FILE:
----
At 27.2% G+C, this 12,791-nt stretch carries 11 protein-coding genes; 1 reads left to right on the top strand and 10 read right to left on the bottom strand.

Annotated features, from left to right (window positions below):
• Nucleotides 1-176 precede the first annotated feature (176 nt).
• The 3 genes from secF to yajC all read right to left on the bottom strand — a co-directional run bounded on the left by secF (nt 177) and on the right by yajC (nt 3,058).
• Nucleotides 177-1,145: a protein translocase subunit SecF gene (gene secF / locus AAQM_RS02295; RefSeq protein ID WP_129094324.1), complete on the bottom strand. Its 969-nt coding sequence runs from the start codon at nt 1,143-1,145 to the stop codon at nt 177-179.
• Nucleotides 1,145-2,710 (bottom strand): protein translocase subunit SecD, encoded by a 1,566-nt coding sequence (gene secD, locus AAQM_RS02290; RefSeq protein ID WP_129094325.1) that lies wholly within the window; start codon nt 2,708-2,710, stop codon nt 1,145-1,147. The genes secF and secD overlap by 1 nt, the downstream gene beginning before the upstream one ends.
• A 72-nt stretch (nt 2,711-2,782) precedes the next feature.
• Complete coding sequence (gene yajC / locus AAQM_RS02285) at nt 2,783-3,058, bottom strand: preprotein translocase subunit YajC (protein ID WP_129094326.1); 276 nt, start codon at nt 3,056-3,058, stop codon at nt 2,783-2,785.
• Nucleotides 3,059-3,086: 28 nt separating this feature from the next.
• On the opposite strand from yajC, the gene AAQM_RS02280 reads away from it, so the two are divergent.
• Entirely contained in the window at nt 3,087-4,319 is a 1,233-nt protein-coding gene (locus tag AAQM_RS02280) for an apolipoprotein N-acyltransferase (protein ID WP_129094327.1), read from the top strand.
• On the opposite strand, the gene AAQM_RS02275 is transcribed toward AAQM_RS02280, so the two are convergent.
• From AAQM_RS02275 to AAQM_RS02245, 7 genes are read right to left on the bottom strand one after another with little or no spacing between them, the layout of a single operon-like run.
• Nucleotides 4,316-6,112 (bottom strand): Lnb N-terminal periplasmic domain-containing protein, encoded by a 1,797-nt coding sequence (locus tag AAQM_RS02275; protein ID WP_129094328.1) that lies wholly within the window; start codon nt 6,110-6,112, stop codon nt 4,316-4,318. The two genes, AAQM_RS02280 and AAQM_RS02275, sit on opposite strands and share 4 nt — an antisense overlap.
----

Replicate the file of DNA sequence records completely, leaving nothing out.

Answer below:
At 27.2% G+C, this 12,791-nt stretch carries 11 protein-coding genes; 1 reads left to right on the top strand and 10 read right to left on the bottom strand.

Annotated features, from left to right (window positions below):
• Nucleotides 1-176 precede the first annotated feature (176 nt).
• The 3 genes from secF to yajC all read right to left on the bottom strand — a co-directional run bounded on the left by secF (nt 177) and on the right by yajC (nt 3,058).
• Nucleotides 177-1,145: a protein translocase subunit SecF gene (gene secF / locus AAQM_RS02295; RefSeq protein ID WP_129094324.1), complete on the bottom strand. Its 969-nt coding sequence runs from the start codon at nt 1,143-1,145 to the stop codon at nt 177-179.
• Nucleotides 1,145-2,710 (bottom strand): protein translocase subunit SecD, encoded by a 1,566-nt coding sequence (gene secD, locus AAQM_RS02290; RefSeq protein ID WP_129094325.1) that lies wholly within the window; start codon nt 2,708-2,710, stop codon nt 1,145-1,147. The genes secF and secD overlap by 1 nt, the downstream gene beginning before the upstream one ends.
• A 72-nt stretch (nt 2,711-2,782) precedes the next feature.
• Complete coding sequence (gene yajC / locus AAQM_RS02285) at nt 2,783-3,058, bottom strand: preprotein translocase subunit YajC (protein ID WP_129094326.1); 276 nt, start codon at nt 3,056-3,058, stop codon at nt 2,783-2,785.
• Nucleotides 3,059-3,086: 28 nt separating this feature from the next.
• On the opposite strand from yajC, the gene AAQM_RS02280 reads away from it, so the two are divergent.
• Entirely contained in the window at nt 3,087-4,319 is a 1,233-nt protein-coding gene (locus tag AAQM_RS02280) for an apolipoprotein N-acyltransferase (protein ID WP_129094327.1), read from the top strand.
• On the opposite strand, the gene AAQM_RS02275 is transcribed toward AAQM_RS02280, so the two are convergent.
• From AAQM_RS02275 to AAQM_RS02245, 7 genes are read right to left on the bottom strand one after another with little or no spacing between them, the layout of a single operon-like run.
• Nucleotides 4,316-6,112 (bottom strand): Lnb N-terminal periplasmic domain-containing protein, encoded by a 1,797-nt coding sequence (locus tag AAQM_RS02275; protein ID WP_129094328.1) that lies wholly within the window; start codon nt 6,110-6,112, stop codon nt 4,316-4,318. The two genes, AAQM_RS02280 and AAQM_RS02275, sit on opposite strands and share 4 nt — an antisense overlap.